The knuckleball, I know, is a big part of the story. It’s a big part of who I am. But I’ve never really thought of myself as being different, not really, not in comparison to other pitchers and certainly not in comparison to the people who come watch us play.
What I am, I believe, is someone who got a bunch of second chances and took advantage of them, who persevered through adversity. I hope that comes through as much as anything else in this book. I think there are lessons in that for all of us. I know there were for me.
People look at the knuckleball differently than they do other pitches — they’re fascinated by it. I understand why. People have asked me all kinds of questions about the knuckleball over the years — how I grip it, why it does what it does, whether I ever get frustrated by it. That last question is one I’ve always found interesting, because people sometimes talk about it as if it were a person, as if I had a relationship with it. No one would ever ask Pedro Martinez about his changeup or Josh Beckett about his curveball the same way they ask me about my knuckleball, but I also understand there are differences. If one pitch isn’t working for those guys, they can try something else. I really can’t.
For roughly 20 years as a professional pitcher, I’ve thrown the knuckleball on almost every pitch. It’s worked for me most of the time. When it hasn’t, I’ve simply chalked it up to the balancing forces of baseball, the way any pitcher would.
I don’t resent the knuckleball. In fact, it’s quite the opposite. I love the knuckleball. It has given me a long career to be proud of and provided for my wife, Stacy, and two children, Trevor and Brianna. It’s allowed me to meet people I might never have met, experience things I might never have been able to experience, and help people in ways I might never have been able to help.
Before I joined the Red Sox in 1995, I thought my career might be over. I was still learning about the knuckleball, and I knew almost nothing about Boston or about the Red Sox other than what I had learned from one of my college roommates, Tom Krystock, who was a Red Sox fan. Tom was from Connecticut and convinced me to go with him to Fenway Park, where we took in a handful of games. I never imagined then that Boston and Fenway would become my home, that I would pitch in nearly 300 games there and be part of two world championship teams. And I never imagined that Boston would accept me the way it has, that the people there would welcome me as part of their community, that Boston would be as much a home to me as Melbourne, Florida, where I grew up and played college baseball.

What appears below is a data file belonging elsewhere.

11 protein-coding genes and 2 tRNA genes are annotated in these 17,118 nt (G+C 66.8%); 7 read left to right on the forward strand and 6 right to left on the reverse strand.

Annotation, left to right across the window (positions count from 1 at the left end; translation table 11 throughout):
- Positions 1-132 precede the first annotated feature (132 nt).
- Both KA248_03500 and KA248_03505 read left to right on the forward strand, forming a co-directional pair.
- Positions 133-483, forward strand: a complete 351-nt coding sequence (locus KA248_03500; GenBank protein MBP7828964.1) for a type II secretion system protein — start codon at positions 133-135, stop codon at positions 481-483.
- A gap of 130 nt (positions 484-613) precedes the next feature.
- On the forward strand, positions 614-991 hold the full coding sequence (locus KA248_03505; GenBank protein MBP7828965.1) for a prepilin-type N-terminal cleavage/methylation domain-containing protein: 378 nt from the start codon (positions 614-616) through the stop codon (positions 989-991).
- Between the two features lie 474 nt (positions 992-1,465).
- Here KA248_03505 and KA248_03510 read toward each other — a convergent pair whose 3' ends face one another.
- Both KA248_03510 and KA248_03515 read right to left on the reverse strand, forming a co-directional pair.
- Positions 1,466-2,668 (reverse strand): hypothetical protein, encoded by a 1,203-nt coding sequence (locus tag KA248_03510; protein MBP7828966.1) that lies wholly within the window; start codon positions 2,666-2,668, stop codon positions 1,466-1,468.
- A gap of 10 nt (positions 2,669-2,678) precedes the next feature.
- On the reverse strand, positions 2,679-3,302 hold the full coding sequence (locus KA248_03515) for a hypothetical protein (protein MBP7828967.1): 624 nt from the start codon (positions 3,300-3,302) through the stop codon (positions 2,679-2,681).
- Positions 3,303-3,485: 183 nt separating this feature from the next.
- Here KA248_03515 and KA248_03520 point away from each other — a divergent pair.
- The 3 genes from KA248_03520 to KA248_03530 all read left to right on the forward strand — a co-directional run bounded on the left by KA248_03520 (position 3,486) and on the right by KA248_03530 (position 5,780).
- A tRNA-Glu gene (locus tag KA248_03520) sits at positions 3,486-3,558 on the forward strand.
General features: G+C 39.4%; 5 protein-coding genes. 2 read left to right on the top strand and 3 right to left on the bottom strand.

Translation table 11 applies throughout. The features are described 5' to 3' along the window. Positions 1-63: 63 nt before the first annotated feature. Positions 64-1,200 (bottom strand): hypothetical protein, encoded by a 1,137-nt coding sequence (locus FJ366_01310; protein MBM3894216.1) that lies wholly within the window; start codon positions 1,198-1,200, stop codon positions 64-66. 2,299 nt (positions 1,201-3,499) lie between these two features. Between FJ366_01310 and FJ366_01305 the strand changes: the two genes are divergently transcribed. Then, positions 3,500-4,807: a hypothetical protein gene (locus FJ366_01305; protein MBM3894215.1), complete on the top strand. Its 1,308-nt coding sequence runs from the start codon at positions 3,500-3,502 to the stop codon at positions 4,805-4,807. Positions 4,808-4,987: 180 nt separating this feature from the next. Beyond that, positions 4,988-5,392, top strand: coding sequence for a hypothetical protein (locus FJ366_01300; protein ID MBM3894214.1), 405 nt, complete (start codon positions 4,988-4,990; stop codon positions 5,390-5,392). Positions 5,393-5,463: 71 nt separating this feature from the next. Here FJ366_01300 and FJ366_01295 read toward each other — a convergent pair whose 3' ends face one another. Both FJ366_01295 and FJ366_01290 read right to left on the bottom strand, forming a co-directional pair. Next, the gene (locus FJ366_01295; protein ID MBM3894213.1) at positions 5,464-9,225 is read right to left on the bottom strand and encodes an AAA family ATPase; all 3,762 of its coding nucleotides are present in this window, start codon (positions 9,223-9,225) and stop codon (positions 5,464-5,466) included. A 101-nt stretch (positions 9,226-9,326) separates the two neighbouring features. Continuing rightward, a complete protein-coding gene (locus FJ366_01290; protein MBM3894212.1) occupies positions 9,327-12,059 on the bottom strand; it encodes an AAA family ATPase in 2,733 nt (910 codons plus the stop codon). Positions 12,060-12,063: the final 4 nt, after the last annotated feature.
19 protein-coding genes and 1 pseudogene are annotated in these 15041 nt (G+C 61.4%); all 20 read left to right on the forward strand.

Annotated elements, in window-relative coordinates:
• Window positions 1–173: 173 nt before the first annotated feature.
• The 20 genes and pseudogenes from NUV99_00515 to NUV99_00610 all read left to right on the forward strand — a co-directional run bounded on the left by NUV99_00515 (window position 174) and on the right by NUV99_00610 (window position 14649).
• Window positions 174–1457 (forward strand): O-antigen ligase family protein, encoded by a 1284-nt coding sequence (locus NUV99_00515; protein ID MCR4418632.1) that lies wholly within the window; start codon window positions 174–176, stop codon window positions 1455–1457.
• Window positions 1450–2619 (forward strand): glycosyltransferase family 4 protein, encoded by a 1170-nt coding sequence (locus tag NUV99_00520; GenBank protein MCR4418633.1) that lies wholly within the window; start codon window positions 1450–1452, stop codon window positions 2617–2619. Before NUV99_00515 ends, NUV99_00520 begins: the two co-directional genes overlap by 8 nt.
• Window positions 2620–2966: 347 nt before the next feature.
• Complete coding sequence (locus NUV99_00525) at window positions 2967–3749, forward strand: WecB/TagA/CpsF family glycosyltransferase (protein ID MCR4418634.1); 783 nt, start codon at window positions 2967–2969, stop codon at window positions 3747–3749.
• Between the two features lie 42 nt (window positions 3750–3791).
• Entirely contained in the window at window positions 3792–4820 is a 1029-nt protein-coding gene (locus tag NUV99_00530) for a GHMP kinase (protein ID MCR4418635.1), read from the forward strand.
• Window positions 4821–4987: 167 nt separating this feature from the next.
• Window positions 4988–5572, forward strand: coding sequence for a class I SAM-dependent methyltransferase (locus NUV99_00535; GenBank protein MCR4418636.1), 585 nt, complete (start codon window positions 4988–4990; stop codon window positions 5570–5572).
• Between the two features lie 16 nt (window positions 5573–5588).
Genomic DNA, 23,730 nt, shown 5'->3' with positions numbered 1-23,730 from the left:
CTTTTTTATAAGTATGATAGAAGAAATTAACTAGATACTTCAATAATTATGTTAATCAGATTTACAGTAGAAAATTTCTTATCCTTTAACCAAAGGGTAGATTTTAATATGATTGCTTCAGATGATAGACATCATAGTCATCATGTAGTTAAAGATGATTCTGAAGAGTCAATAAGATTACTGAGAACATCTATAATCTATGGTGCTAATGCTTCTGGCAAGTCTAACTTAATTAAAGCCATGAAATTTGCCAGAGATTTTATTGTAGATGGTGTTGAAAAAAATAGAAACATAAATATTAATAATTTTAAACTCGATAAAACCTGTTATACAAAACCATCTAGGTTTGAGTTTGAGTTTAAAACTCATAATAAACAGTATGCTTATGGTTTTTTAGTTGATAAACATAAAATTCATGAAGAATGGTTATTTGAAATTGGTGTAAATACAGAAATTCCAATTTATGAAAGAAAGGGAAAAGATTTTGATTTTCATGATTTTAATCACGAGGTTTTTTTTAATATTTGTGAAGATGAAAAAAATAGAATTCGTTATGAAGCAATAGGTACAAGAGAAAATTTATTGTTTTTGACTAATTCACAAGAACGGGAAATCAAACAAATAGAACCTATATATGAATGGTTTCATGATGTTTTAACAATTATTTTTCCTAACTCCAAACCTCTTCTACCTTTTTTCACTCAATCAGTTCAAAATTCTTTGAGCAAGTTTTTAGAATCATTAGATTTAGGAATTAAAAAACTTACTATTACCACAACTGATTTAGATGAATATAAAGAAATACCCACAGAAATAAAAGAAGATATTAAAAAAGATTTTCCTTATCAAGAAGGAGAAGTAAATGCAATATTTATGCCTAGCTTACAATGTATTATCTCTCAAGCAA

Sometime during my career in Boston — I can’t remember exactly when — someone asked one of my teammates, Derek Lowe, about what it was like to pitch at Fenway Park. What made Fenway diff erent? Derek told them that when he pitched in other, bigger stadiums, he would look into the stands and see colors. But at Fenway, when he stood on the mound, he would look into the crowd and see faces. I always thought that was a great way to describe how special it is to pitch at Fenway Park, for the Red Sox and for their fans. The experience is just more intimate. To me, Boston always has felt like a neighborhood more than a city, the kind of place, like Cheers, where everybody knows your name and you know theirs. It’s one of the things I love most about playing there. People talk about “Red Sox Nation” all the time now, but it really is true. To me, the Red Sox and their fans are a community unlike any other in sports, and I’ve been blessed to be a part of it. I’ve invested in Boston during my time there, and I feel like Boston has invested in me.
In that way, especially, I’ve been very fortunate. Over the course of baseball history, other knuckleballers have had their own communities too. Hoyt Wilhelm. Phil and Joe Niekro. Wilbur Wood. Charlie Hough and Tom Candiotti. The list goes on. I’ve had the chance to meet most of those guys and to talk to them about the knuckler, to share an experience that has made us some of the most unique pitchers in baseball history. The knuckleball has taken us all through some unpredictable dips and turns, but we all owe everything we’ve accomplished to a pitch that, to me, is unlike any other in baseball.
I hope this book gives you some idea as to what it has been like to live with the knuckleball for the last 20 years or so.
And I hope you enjoy the journey as much as I have.
This excerpt is also available on Scribd.